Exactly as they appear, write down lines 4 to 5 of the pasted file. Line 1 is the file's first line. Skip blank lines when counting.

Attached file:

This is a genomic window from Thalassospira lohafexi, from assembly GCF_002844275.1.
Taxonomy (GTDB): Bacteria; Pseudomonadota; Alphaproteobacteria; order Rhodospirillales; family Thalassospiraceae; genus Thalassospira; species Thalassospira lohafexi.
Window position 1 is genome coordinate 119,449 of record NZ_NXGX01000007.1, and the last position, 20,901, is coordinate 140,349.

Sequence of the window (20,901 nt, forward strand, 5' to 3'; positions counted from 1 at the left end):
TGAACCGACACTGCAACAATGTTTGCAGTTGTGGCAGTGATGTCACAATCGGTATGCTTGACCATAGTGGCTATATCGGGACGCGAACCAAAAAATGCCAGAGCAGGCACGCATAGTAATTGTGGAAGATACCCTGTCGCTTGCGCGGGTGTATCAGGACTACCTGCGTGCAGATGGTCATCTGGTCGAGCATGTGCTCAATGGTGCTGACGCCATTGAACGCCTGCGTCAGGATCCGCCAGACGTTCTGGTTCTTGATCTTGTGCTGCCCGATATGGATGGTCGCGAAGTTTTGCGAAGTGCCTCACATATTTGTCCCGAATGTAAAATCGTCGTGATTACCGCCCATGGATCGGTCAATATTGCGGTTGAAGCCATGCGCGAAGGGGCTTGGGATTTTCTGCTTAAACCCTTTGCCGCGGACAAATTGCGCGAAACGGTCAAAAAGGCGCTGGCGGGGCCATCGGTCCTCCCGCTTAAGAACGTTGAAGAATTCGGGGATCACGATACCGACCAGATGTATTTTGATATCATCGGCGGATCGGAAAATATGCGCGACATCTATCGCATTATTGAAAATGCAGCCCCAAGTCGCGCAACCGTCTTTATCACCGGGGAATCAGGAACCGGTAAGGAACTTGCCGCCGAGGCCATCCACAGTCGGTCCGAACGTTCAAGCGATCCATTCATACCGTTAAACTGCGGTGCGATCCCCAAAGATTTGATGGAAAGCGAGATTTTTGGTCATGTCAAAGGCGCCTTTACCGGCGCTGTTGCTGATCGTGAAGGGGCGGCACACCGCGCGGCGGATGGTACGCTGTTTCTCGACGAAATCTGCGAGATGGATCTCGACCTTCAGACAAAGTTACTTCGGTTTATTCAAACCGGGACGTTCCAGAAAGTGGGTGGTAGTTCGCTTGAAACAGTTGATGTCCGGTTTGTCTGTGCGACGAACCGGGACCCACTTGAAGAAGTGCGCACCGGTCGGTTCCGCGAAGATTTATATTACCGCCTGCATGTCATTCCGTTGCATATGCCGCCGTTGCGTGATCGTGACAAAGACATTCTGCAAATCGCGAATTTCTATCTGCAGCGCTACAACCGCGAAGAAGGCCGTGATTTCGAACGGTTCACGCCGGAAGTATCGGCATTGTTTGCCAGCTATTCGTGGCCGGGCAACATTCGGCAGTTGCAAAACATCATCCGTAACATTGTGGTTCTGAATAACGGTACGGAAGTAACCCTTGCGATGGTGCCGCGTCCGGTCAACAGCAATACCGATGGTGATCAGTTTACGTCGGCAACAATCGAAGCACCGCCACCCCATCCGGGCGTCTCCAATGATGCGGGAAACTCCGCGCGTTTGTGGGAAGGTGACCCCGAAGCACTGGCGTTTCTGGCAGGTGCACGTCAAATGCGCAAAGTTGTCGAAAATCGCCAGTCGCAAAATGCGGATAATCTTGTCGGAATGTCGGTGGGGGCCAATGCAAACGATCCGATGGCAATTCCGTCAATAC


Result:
Sequence of the window (20,901 nt, forward strand, 5' to 3'; positions counted from 1 at the left end):
TGAACCGACACTGCAACAATGTTTGCAGTTGTGGCAGTGATGTCACAATCGGTATGCTTGACCATAGTGGCTATATCGGGACGCGAACCAAAAAATGCCAGAGCAGGCACGCATAGTAATTGTGGAAGATACCCTGTCGCTTGCGCGGGTGTATCAGGACTACCTGCGTGCAGATGGTCATCTGGTCGAGCATGTGCTCAATGGTGCTGACGCCATTGAACGCCTGCGTCAGGATCCGCCAGACGTTCTGGTTCTTGATCTTGTGCTGCCCGATATGGATGGTCGCGAAGTTTTGCGAAGTGCCTCACATATTTGTCCCGAATGTAAAATCGTCGTGATTACCGCCCATGGATCGGTCAATATTGCGGTTGAAGCCATGCGCGAAGGGGCTTGGGATTTTCTGCTTAAACCCTTTGCCGCGGACAAATTGCGCGAAACGGTCAAAAAGGCGCTGGCGGGGCCATCGGTCCTCCCGCTTAAGAACGTTGAAGAATTCGGGGATCACGATACCGACCAGATGTATTTTGATATCATCGGCGGATCGGAAAATATGCGCGACATCTATCGCATTATTGAAAATGCAGCCCCAAGTCGCGCAACCGTCTTTATCACCGGGGAATCAGGAACCGGTAAGGAACTTGCCGCCGAGGCCATCCACAGTCGGTCCGAACGTTCAAGCGATCCATTCATACCGTTAAACTGCGGTGCGATCCCCAAAGATTTGATGGAAAGCGAGATTTTTGGTCATGTCAAAGGCGCCTTTACCGGCGCTGTTGCTGATCGTGAAGGGGCGGCACACCGCGCGGCGGATGGTACGCTGTTTCTCGACGAAATCTGCGAGATGGATCTCGACCTTCAGACAAAGTTACTTCGGTTTATTCAAACCGGGACGTTCCAGAAAGTGGGTGGTAGTTCGCTTGAAACAGTTGATGTCCGGTTTGTCTGTGCGACGAACCGGGACCCACTTGAAGAAGTGCGCACCGGTCGGTTCCGCGAAGATTTATATTACCGCCTGCATGTCATTCCGTTGCATATGCCGCCGTTGCGTGATCGTGACAAAGACATTCTGCAAATCGCGAATTTCTATCTGCAGCGCTACAACCGCGAAGAAGGCCGTGATTTCGAACGGTTCACGCCGGAAGTATCGGCATTGTTTGCCAGCTATTCGTGGCCGGGCAACATTCGGCAGTTGCAAAACATCATCCGTAACATTGTGGTTCTGAATAACGGTACGGAAGTAACCCTTGCGATGGTGCCGCGTCCGGTCAACAGCAATACCGATGGTGATCAGTTTACGTCGGCAACAATCGAAGCACCGCCACCCCATCCGGGCGTCTCCAATGATGCGGGAAACTCCGCGCGTTTGTGGGAAGGTGACCCCGAAGCACTGGCGTTTCTGGCAGGTGCACGTCAAATGCGCAAAGTTGTCGAAAATCGCCAGTCGCAAAATGCGGATAATCTTGTCGGAATGTCGGTGGGGGCCAATGCAAACGATCCGATGGCAATTCCGTCAATAC